Terence Friday cried tears of joy when he saw a photo of his powwow regalia in a Regina pawn shop.
After the beaded items were stolen from the grass dancer’s vehicle two years ago, he put his love of powwow dancing on hold, saying it didn’t feel right to dance without his regalia.
“When I lost it, I just felt like that piece of me was missing for the longest time. I couldn’t enjoy the things, like going to powwow and being able to go out and dance, like the way I used to,” Friday said in an interview with CBC.
The regalia beadwork was designed by his late grandmother, based on flowers from a moss bag she made when Friday was a baby.
A suitcase holding the regalia was stolen from the trunk of his girlfriend’s car when it was parked in downtown Regina in July 2018.
But last Friday afternoon, he was visiting with his auntie — coincidentally, about beadwork — when he received a message on Facebook from Kristina Jankowski at Cash Avenue Pawn in Regina, saying she thought his regalia was at the shop.
“I [hadn’t] given up on it and I didn’t want to lose hope for it that it would show up some day. My prayers were answered when I got that message,” said Friday.
He asked Jankowski to send a photo so he could confirm it was in fact his powwow regalia.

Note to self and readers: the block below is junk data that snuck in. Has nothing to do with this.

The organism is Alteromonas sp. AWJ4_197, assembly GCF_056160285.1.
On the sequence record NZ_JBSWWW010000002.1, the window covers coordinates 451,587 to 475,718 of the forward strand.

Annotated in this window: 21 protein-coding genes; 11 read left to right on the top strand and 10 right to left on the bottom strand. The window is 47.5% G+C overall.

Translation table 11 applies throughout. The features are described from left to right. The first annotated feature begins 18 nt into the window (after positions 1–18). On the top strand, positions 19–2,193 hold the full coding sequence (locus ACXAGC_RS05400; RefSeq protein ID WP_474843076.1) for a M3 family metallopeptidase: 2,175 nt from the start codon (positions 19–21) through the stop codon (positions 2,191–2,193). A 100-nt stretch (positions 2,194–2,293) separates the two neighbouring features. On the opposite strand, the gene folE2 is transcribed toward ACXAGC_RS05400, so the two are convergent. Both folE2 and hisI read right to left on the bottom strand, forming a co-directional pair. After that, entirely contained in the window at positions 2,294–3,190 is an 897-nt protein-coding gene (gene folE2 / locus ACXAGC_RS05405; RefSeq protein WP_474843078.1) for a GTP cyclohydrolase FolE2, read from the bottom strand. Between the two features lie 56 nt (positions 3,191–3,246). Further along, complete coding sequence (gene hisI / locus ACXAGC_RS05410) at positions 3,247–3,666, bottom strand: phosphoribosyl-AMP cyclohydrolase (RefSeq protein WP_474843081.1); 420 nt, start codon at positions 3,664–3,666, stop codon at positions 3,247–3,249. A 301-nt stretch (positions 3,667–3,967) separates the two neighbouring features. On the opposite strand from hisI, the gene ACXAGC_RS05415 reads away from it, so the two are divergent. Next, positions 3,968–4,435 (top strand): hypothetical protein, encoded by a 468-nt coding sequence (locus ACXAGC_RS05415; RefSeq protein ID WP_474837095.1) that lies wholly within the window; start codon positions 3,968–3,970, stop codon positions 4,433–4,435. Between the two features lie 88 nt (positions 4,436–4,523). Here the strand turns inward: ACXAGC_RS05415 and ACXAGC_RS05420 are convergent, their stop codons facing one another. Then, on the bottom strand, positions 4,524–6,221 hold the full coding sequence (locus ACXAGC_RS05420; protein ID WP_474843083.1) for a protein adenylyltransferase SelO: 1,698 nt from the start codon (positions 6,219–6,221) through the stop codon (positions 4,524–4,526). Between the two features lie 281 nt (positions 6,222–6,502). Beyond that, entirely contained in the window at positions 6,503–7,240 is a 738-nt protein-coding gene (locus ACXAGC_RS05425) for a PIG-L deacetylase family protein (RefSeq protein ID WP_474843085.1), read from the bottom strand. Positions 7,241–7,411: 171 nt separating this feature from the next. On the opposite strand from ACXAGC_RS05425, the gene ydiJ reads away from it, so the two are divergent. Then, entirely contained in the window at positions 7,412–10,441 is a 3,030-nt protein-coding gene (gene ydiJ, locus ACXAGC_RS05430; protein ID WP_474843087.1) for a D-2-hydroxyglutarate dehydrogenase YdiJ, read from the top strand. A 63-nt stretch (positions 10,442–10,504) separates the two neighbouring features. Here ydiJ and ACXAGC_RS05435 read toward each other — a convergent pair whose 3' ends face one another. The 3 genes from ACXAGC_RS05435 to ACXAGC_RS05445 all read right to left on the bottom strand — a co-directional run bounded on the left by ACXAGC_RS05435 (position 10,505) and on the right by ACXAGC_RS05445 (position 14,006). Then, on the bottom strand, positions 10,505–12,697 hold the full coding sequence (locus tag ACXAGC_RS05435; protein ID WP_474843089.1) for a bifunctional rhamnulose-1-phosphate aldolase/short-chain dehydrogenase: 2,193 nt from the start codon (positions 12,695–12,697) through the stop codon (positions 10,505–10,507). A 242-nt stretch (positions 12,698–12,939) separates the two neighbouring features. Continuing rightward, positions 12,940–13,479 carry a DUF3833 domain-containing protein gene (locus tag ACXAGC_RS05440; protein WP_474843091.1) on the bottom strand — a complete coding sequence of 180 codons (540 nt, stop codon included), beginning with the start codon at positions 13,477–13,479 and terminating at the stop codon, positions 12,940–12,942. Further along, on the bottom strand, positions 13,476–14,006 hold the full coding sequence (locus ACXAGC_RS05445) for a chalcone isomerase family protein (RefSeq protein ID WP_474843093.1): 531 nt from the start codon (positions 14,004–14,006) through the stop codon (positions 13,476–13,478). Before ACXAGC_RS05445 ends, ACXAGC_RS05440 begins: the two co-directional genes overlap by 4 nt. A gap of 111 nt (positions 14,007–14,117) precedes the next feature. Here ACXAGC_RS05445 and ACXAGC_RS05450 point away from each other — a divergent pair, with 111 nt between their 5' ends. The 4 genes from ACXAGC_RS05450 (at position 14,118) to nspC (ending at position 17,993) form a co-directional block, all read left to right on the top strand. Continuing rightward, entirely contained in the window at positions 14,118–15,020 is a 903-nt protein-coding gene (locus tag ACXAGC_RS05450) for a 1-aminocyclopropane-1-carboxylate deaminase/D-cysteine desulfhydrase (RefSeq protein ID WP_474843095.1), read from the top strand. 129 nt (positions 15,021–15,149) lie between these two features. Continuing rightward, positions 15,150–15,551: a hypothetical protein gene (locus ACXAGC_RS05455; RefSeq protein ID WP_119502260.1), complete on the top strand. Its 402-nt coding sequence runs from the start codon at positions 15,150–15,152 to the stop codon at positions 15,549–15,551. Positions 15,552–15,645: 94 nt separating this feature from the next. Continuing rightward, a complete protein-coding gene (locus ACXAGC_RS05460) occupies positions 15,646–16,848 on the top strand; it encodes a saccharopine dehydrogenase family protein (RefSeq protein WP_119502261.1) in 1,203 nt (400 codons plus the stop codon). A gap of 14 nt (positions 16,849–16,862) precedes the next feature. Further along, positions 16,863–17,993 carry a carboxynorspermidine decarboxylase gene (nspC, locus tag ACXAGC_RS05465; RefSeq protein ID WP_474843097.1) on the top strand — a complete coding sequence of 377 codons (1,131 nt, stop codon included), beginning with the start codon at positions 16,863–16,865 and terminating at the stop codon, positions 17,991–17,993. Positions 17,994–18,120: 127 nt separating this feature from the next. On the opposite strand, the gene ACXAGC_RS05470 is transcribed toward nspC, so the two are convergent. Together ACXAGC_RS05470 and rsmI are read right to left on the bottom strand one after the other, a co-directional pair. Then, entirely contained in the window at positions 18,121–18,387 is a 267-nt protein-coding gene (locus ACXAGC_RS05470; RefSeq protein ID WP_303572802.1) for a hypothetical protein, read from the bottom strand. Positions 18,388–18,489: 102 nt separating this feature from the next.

Jankowski said she doesn’t know when the regalia was brought into the store, but when she was about to place it on the shop’s floor she recognized the “beautiful beadwork” from a 2018 CBC story.
She remembers feeling bad for Friday when reading that story. She said the name of the individual who brought the items to the pawn shop can only be released to police, but she’s excited that she could help return it to its rightful owner.
“They wouldn’t have found out if the story wasn’t on the CBC website,” Friday said.
Once he saw the photo, Friday wasted no time. He hopped in his car to pick his items up.
“I was so overjoyed I cried three times on my way back to Regina,” said Friday.
A couple of pieces of the regalia are missing, like cuffs and bells, but the items that are difficult to make were all returned.
Friday says he is especially happy he has his moccasins back in his possession.
“When we pass on, moccasins are the thing that we wear going on to the next life. That’s why they are so important to me,” he said.
While Friday doesn’t want to pass on yet, he knew without the moccasins, he wouldn’t be able to.
“I’m happy. There’s so much value in these.… I’ve probably put it on since I got it back like four or five times, just randomly,” he said with a laugh.